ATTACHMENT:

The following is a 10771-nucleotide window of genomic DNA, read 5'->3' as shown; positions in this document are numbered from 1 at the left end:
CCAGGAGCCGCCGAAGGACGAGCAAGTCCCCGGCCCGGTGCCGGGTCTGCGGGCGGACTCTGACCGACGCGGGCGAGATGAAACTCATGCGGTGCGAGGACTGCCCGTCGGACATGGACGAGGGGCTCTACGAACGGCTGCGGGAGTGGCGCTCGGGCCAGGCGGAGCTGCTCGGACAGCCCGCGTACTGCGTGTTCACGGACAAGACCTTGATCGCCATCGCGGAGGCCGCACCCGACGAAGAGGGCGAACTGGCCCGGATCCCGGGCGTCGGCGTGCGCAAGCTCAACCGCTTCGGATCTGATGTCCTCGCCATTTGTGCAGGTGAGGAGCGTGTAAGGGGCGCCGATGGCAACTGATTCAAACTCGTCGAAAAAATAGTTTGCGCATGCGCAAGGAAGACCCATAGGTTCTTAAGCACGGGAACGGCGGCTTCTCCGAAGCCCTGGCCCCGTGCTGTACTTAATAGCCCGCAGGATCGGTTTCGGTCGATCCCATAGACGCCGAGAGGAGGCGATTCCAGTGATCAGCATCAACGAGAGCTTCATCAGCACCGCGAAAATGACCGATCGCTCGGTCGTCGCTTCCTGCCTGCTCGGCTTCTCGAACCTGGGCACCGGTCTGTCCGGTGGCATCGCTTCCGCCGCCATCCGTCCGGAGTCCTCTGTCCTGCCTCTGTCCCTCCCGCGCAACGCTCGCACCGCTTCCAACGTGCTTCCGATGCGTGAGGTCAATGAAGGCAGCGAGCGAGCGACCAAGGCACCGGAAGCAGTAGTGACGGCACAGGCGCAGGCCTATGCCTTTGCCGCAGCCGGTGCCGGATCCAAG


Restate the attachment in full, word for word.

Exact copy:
The following is a 10771-nucleotide window of genomic DNA, read 5'->3' as shown; positions in this document are numbered from 1 at the left end:
CCAGGAGCCGCCGAAGGACGAGCAAGTCCCCGGCCCGGTGCCGGGTCTGCGGGCGGACTCTGACCGACGCGGGCGAGATGAAACTCATGCGGTGCGAGGACTGCCCGTCGGACATGGACGAGGGGCTCTACGAACGGCTGCGGGAGTGGCGCTCGGGCCAGGCGGAGCTGCTCGGACAGCCCGCGTACTGCGTGTTCACGGACAAGACCTTGATCGCCATCGCGGAGGCCGCACCCGACGAAGAGGGCGAACTGGCCCGGATCCCGGGCGTCGGCGTGCGCAAGCTCAACCGCTTCGGATCTGATGTCCTCGCCATTTGTGCAGGTGAGGAGCGTGTAAGGGGCGCCGATGGCAACTGATTCAAACTCGTCGAAAAAATAGTTTGCGCATGCGCAAGGAAGACCCATAGGTTCTTAAGCACGGGAACGGCGGCTTCTCCGAAGCCCTGGCCCCGTGCTGTACTTAATAGCCCGCAGGATCGGTTTCGGTCGATCCCATAGACGCCGAGAGGAGGCGATTCCAGTGATCAGCATCAACGAGAGCTTCATCAGCACCGCGAAAATGACCGATCGCTCGGTCGTCGCTTCCTGCCTGCTCGGCTTCTCGAACCTGGGCACCGGTCTGTCCGGTGGCATCGCTTCCGCCGCCATCCGTCCGGAGTCCTCTGTCCTGCCTCTGTCCCTCCCGCGCAACGCTCGCACCGCTTCCAACGTGCTTCCGATGCGTGAGGTCAATGAAGGCAGCGAGCGAGCGACCAAGGCACCGGAAGCAGTAGTGACGGCACAGGCGCAGGCCTATGCCTTTGCCGCAGCCGGTGCCGGATCCAAG